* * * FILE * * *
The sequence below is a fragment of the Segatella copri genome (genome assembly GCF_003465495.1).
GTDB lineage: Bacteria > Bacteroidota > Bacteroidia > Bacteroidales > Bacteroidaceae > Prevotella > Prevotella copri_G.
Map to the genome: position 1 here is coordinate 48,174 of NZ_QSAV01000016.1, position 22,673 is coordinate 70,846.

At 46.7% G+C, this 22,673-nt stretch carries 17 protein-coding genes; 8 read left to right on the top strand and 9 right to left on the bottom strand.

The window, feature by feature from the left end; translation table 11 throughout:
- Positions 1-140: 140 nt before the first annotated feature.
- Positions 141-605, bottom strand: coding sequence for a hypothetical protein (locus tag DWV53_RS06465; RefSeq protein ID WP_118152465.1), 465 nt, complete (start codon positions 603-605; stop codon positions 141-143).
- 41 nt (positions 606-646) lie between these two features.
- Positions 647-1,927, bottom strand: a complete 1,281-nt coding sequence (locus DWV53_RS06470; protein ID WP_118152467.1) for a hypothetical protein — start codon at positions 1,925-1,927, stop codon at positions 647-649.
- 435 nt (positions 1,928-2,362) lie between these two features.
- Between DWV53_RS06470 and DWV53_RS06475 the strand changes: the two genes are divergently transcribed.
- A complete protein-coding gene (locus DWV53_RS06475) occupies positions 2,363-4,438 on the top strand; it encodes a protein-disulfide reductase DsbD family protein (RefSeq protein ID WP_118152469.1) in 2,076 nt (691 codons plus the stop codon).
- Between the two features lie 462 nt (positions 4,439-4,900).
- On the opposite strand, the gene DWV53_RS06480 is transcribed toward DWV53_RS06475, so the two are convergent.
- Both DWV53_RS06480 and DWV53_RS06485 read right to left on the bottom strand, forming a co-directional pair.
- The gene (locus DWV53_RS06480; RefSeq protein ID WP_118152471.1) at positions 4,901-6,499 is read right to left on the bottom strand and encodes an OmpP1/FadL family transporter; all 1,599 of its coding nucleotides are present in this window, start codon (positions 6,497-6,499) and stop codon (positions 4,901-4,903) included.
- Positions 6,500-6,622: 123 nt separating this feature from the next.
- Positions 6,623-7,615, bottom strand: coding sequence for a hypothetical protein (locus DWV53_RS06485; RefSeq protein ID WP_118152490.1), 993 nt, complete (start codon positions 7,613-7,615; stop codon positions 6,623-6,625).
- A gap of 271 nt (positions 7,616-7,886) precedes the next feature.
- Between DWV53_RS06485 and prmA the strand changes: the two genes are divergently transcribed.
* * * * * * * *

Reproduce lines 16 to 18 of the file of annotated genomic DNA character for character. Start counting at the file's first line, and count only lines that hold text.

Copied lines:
- The gene (locus DWV53_RS06480; RefSeq protein ID WP_118152471.1) at positions 4,901-6,499 is read right to left on the bottom strand and encodes an OmpP1/FadL family transporter; all 1,599 of its coding nucleotides are present in this window, start codon (positions 6,497-6,499) and stop codon (positions 4,901-4,903) included.
- Positions 6,500-6,622: 123 nt separating this feature from the next.
- Positions 6,623-7,615, bottom strand: coding sequence for a hypothetical protein (locus DWV53_RS06485; RefSeq protein ID WP_118152490.1), 993 nt, complete (start codon positions 7,613-7,615; stop codon positions 6,623-6,625).